1. In a small saucepan, bring the cider to a boil over high heat.
  2. Reduce the heat and simmer the cider for 15–18 minutes.
  3. Add the honey and apple chunk. Simmer again for 30 minutes, then set it aside.
  4. Blend together the flour, oats, sugar, baking powder, cinnamon and salt.
  5. Stir in the milk, butter and egg. Blend again until smooth.
  6. Heat a skillet over medium-low heat. With a paper towel, wipe the oil on the surface of the skillet.
  7. Ladle 1 tablespoon of the batter to make a pancake. You should be able to make 4–5 more pancakes.
  8. Cook the pancakes until bubbles break the surface, then flip with a spatula. Cook for 1 minute more.
  9. Serve with the apple sauce.

Steel-cut oatmeal porridge

Start the morning right with this filling, whole-grain porridge. This recipe is also best prepared the night before to cut prep time in the morning.


  • 4 1/2 cups water
  • 3/4 cup steel-cut oats
  • 3/4 cup dehulled whole barley
  • 1/2 cup ground oats or bread crumbs
  • 3 tablespoons sugar
  • 1 teaspoon vanilla extract
  • 1 cinnamon stick
  • Kosher salt
  • Fresh fruits and nuts, for toppings


  1. Combine all of the ingredients in a slow cooker. Cover and let sit for at least 8 hours or overnight.
  2. In the morning, set the slow cooker to high and cook for 2 hours or until the grains are tender.
  3. Ladle the porridge into bowls and top with milk, dried fruit, fresh fruit or nuts.

Tropical oatmeal smoothie

In the mood for a refreshing, summer-themed smoothie? Whip up this tropical oatmeal smoothie for a filling and nutritious breakfast.


  • 2 ice cubes
  • 1 small banana
  • 1 1/2 cups plain coconut milk
  • 3/4 cup mango cubes
  • 3/4 cup pineapple cubes
  • 1/2 cup rolled oats
  • 1 tablespoon lemon juice
  • 1/2 teaspoon vanilla extract
  • Kosher salt
  • Fresh pineapple chunks, for toppings


  1. Using a blender, grind the oats until fine.
  2. Toss in all of the ingredients, and blend until smooth.
  3. Pour the smoothie into a large chilled glass and serve alongside pineapple chunks.

Oatmeal bake

Prepare this before the week starts and keep it refrigerated. In the morning, grab a slice and eat it with milk or coffee. Breakfast doesn’t get faster nor easier than that!


  • 12 oz. mixed berries
  • 1 large egg
  • 1 1/2 cups rolled oats
  • 1 2/3 cups plain almond milk
  • 1/3 cup sliced almonds
  • 8 tablespoons sugar
  • 2 1/2 tablespoons unsalted butter, melted
  • 1 tablespoon whole-wheat flour
  • 1 teaspoon vanilla extract
  • 1/4 teaspoon almond extract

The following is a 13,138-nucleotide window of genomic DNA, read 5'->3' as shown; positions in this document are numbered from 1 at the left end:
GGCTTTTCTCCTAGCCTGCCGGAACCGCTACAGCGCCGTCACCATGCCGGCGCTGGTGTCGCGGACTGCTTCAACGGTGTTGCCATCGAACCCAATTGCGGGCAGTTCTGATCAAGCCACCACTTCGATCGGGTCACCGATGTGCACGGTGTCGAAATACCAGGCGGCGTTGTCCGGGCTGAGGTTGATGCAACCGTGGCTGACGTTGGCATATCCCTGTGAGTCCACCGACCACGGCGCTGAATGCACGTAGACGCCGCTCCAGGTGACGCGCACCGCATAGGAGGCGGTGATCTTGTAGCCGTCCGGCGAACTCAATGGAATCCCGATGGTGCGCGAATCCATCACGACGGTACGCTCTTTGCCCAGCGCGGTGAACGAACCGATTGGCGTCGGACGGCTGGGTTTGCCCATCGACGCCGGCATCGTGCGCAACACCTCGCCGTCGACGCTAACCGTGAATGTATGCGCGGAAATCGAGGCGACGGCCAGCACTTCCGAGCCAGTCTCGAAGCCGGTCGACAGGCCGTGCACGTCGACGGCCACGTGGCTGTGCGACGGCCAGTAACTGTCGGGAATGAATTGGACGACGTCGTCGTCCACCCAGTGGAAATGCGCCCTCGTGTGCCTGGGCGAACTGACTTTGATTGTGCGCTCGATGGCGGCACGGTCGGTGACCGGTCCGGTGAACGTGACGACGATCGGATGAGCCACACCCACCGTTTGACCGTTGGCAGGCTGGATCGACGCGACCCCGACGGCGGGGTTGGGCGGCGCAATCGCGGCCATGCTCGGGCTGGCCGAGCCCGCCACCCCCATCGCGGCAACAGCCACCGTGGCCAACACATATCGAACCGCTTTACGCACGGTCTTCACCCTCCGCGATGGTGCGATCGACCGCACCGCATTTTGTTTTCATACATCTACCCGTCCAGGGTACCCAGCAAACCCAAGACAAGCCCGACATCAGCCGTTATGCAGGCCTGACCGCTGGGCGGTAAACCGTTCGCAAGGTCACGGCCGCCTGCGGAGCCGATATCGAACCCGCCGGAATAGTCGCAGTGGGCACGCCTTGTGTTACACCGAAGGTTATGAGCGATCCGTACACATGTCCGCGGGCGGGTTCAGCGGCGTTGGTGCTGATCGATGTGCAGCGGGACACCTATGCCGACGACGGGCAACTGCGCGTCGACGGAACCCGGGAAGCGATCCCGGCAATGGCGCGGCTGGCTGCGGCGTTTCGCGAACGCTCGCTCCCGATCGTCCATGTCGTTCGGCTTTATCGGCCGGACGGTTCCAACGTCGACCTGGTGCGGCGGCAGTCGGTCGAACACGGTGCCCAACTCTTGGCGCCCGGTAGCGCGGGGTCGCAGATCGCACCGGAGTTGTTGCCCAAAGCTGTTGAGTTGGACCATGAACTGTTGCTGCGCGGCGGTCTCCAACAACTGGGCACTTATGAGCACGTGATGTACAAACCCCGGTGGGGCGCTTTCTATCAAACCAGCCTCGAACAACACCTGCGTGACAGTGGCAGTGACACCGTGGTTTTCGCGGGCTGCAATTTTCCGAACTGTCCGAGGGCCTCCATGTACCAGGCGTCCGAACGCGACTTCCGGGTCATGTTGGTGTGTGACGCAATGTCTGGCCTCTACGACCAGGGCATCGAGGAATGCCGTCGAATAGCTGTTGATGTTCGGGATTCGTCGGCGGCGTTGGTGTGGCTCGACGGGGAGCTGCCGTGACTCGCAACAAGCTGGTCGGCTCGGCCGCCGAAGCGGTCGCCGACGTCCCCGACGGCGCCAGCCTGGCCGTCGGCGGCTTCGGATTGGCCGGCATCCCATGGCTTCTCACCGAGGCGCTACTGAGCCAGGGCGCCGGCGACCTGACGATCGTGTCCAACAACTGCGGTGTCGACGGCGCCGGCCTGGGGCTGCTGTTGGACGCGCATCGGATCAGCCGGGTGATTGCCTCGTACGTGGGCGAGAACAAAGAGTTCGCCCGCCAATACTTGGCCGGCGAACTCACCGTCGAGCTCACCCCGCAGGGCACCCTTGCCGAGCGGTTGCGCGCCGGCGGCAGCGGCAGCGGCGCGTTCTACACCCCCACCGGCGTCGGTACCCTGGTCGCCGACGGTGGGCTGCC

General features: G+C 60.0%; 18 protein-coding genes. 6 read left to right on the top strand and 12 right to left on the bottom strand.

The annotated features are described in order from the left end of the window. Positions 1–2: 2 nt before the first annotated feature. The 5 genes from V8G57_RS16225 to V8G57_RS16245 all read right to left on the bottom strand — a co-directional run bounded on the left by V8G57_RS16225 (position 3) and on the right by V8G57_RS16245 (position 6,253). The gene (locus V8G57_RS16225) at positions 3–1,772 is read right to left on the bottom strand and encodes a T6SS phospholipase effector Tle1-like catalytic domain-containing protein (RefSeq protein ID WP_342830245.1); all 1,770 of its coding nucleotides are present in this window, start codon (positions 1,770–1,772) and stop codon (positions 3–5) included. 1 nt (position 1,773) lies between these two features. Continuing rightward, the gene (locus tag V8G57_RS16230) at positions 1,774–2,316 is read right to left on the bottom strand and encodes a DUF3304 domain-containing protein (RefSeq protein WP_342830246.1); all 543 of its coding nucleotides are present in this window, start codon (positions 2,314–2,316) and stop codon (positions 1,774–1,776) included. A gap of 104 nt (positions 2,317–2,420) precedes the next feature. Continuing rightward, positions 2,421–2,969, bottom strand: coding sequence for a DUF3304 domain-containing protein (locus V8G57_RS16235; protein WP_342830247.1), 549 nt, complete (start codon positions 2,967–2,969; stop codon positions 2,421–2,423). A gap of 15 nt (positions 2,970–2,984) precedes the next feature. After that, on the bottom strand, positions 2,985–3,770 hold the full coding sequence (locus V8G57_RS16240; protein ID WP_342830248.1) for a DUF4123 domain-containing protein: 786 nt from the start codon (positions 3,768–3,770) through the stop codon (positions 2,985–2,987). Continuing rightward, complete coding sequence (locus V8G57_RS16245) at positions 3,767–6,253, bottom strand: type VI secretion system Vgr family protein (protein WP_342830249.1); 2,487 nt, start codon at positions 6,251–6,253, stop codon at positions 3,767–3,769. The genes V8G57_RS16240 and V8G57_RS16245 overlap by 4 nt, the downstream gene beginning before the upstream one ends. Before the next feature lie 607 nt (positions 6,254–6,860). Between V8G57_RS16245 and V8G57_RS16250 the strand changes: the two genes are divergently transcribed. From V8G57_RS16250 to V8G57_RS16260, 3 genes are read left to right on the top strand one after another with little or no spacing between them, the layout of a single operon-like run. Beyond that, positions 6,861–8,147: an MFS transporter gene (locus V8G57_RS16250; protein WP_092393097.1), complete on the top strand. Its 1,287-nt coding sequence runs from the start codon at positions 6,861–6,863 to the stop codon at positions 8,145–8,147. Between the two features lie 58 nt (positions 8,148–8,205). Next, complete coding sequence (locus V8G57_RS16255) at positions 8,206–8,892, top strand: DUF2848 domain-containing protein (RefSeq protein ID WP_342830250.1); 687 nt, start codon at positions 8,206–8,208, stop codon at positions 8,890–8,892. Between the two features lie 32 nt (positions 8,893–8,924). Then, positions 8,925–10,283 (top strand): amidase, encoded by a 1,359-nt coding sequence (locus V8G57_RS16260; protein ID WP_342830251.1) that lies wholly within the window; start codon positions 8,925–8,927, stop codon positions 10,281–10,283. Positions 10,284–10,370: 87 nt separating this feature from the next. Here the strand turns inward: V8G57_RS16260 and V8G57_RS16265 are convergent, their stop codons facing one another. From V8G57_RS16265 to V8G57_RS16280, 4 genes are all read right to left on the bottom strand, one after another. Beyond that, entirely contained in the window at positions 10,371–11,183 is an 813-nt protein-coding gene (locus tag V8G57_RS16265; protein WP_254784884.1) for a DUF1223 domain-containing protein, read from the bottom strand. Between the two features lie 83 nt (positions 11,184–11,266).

• 1/8 teaspoon ground cinnamon
  • Kosher salt
  • Greek yogurt, for topping


  1. Preheat the oven to 350 F. Grease a deep baking dish with 2 teaspoons of unsalted butter.
  2. In a large bowl, combine 1 1/4 cups of the oats, 1/8 teaspoon of salt and sugar.
  3. In a separate bowl, combine the almond milk, egg, vanilla extract and almond extract.
  4. Pour the almond milk mixture into the oat mixture and stir well to combine.
  5. In another bowl, combine the almonds, flour, cinnamon, 1/8 teaspoon of salt and the remaining oats, butter and sugar.
  6. Pour the oatmeal mixture into the prepared baking dish. Place the berries on top, then sprinkle the topping mixture.
  7. Bake for 50 minutes.
  8. Top each serving with a dollop of Greek yogurt.

Spinach, tomato and feta oatmeal

Looking for a more rounded breakfast? Look no further than this spinach, tomato and feta oatmeal recipe. Chock-full of calories, protein and fiber, eat this dish for breakfast for an energizing start to the morning.


  • 5 oz. fresh spinach
  • 2 scallions, sliced
  • 4 cups water
  • 2 cups rolled oats
  • 1 cup grape tomatoes, halved
  • 3/4 cup crumbled feta
  • 2 tablespoons extra-virgin olive oil
  • 2 teaspoons fresh dill, chopped
  • 2 teaspoons fresh lemon juice
  • 1 1/4 teaspoon salt
  • 1/2 teaspoon ground black pepper
  • 1/8 teaspoon crushed red pepper
  • Kalamata olives, for topping


  1. In a large saucepan, bring the water to a boil. Stir in the lemon juice, salt and pepper.
  2. Stir in the oats, spinach and tomatoes. Reduce the heat to medium and cook for 7 minutes or until the oats soften and the mixture thickens.
  3. Turn off the heat, then add the feta, olive oil and dill.
  4. Transfer the oatmeal to a bowl and garnish with scallions and Kalamata olives.

Oatmeal should be a staple part of a balanced diet because of its nutritional profile and reported health benefits. Just make sure not to grab those instant, fast-cooking ones that are processed and lacking in nutrients.